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12.04.2008 - Bulletin No:16

Upcoming Open Workshops

Latest Updated Version (1.11) of Myer Morron’s FP7 Book available now

New Executive agencies

Education, Audiovisual and Culture Executive Agency (EACEA)

European Research Council Executive Agency (ERC) (under preparation)

Executive Agency for Competitiveness and Innovation (EACI)

Executive Agency for the Public Health Programme (PHEA)

Research Executive Agency (REA)

Trans-European Transport Network Executive Agency (TEN-T EA)

JTI Call details

 

Upcoming Open Workshops:

 

28/04/2008     1 Day SME Measures (CRAFT) Workshop in Brussels, Belgium.
29/04/2008     1 Day FP7 Financial Workshop in Brussels, Belgium.
30/04/2008     1 Day Marie Curie Financial Workshop in Brussels, Belgium.
13/05/2008     3 Day Marie Curie Financial Workshop in Brussels, Belgium. ** New**
03/06/2008     3 Day in-depth FP7 Financial Workshop in Brussels, Belgium.

 

Latest Updated Version (1.11) of Myer Morron’s FP7 Book available now:

Specific changes:

-          Clarified aspects of FP7 Form C in 6.5.1

-          SME Measures updated in 5.6

-          Clarified aspects of FP7 Form C in 6.5.1

-          Added proposal B5 note in Chapter 15

-          Section 16.5 updated to point to Appendix 8

-          Chapter 17 being added on Marie Curie – will be incrementally added in future updates

-          Added info on FP7 Research Agencies and EIT to Appendix 1

-          Appendix 8 revised with updated spread sheet

 

To download please click here.

 

New Executive agencies:

The European Commission wishes to offload non-political programs such as FP7 and CIP to newly setup Executive agencies. Project officers will be moving from the European Commission to theses new Executive agencies.

 

The task of executive agencies is to manage (literally to execute) specific activities that would normally have been carried out by specific departments within the European Commission. As they concentrate on this management role, and have no policy remit, executive agencies can be more effective and more efficient in addressing the needs of their client base (in this case the research communities).

The setup of these new agencies will create a major disturbance for all at the end of this year when the transfer is due to take place.

 

Executive agencies are new organisations established by the European Commission which will be entrusted with certain tasks relating to the management of one or more Community programmes.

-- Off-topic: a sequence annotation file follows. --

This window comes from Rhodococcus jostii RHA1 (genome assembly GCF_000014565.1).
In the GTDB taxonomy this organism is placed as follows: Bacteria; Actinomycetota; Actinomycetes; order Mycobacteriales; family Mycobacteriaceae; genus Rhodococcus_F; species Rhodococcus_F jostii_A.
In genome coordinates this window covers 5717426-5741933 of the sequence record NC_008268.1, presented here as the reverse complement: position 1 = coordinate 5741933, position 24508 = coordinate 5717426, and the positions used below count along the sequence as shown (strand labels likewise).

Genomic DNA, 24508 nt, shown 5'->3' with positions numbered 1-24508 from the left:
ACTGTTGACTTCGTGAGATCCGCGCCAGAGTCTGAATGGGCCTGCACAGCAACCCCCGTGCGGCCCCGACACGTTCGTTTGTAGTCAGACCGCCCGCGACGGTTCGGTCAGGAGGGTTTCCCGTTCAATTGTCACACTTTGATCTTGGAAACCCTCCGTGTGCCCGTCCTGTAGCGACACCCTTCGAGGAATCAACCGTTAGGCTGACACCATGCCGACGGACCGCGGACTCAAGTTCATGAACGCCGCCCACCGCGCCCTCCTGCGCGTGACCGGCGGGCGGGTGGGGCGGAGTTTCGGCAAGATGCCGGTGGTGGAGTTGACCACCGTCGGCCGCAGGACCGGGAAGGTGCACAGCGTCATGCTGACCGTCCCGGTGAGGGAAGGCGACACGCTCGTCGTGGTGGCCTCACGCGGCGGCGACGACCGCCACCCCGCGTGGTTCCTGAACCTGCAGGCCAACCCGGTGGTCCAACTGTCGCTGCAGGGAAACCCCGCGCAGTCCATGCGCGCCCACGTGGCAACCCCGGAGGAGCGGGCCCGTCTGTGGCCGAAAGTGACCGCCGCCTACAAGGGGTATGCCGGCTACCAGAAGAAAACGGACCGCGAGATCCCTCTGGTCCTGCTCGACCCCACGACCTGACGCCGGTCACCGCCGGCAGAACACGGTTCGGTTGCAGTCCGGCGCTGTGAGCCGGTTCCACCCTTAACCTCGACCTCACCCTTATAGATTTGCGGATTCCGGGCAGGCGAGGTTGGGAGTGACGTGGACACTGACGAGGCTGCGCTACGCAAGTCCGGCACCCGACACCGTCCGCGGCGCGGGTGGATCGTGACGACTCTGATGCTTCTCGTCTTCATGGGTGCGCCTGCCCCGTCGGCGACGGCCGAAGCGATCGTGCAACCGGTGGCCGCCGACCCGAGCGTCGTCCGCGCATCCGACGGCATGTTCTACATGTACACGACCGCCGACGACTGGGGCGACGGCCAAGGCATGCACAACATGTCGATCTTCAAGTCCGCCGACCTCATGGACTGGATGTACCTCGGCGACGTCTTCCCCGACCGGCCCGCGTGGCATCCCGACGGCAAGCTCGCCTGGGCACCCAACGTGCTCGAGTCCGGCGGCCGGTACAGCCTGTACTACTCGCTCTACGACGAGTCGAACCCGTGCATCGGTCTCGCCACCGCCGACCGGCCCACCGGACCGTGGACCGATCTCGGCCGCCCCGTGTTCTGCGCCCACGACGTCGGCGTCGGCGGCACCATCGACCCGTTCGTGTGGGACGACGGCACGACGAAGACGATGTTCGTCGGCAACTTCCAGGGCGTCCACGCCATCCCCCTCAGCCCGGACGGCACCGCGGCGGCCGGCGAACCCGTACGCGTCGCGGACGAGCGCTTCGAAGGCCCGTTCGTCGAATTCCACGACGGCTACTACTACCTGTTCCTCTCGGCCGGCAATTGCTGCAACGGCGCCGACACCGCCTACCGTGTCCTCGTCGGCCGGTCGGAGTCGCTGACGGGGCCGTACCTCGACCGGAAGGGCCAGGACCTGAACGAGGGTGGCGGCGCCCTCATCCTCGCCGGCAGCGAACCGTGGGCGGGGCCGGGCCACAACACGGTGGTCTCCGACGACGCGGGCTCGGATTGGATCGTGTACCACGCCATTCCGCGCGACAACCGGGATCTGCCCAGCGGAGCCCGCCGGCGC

These agencies are set up for a fixed period. Their location has to be at a seat of the European Commission (Brussels or Luxembourg).

 

Currently, there are six agencies setup. These are:

Education, Audiovisual and Culture Executive Agency (EACEA)

European Research Council Executive Agency (ERC)

Executive Agency for Competitiveness and Innovation (EACI)

Executive Agency for the Public Health Programme (PHEA)

Research Executive Agency (REA)

Trans-European Transport Network Executive Agency (TEN-T EA)

 

Education, Audiovisual and Culture Executive Agency (EACEA):

The Education, Audiovisual and Culture Executive Agency (EACEA) is located in Brussels, and has been operational since 1st January 2006.

 

While the agency has its own legal identity, it reports to three Directorates-General of the European Commission: Education and Culture (EAC), Information Society and Media (INFSO) and EuropeAid Cooperation Office, which remain responsible for programming, evaluating, and issuing policies.

 

The agency is in charge of most management aspects of the programmes, including drawing up calls for proposals, selecting projects and signing project agreements, financial management, monitoring of projects (intermediate reports, final reports); communication with beneficiaries; and on the spot controls.

 

The programme strands managed by the Agency are all centralised and support technical projects, which do not imply making political decisions.

 

European Research Council Executive Agency (ERC):

The European Research Council (ERC) is the first European funding body set up to support investigator-driven frontier research.

 

Its main aim is to stimulate scientific excellence by supporting and encouraging the very best, truly creative scientists, scholars and engineers to be adventurous and take risks in their research. The scientists should go beyond established frontiers of knowledge and the boundaries of disciplines.

 

The ERC complements other funding activities in Europe such as those of the national research funding agencies, and is a flagship component of the 'Ideas Programme' of the European Union's Seventh Research Framework Programme (FP7).

 

Being 'investigator-driven', or 'bottom-up', in nature, the ERC approach allows researchers to identify new opportunities and directions in any field of research, rather than being led by priorities set by politicians. This approach ensures that funds are channeled into new and promising areas of research with a greater degree of flexibility.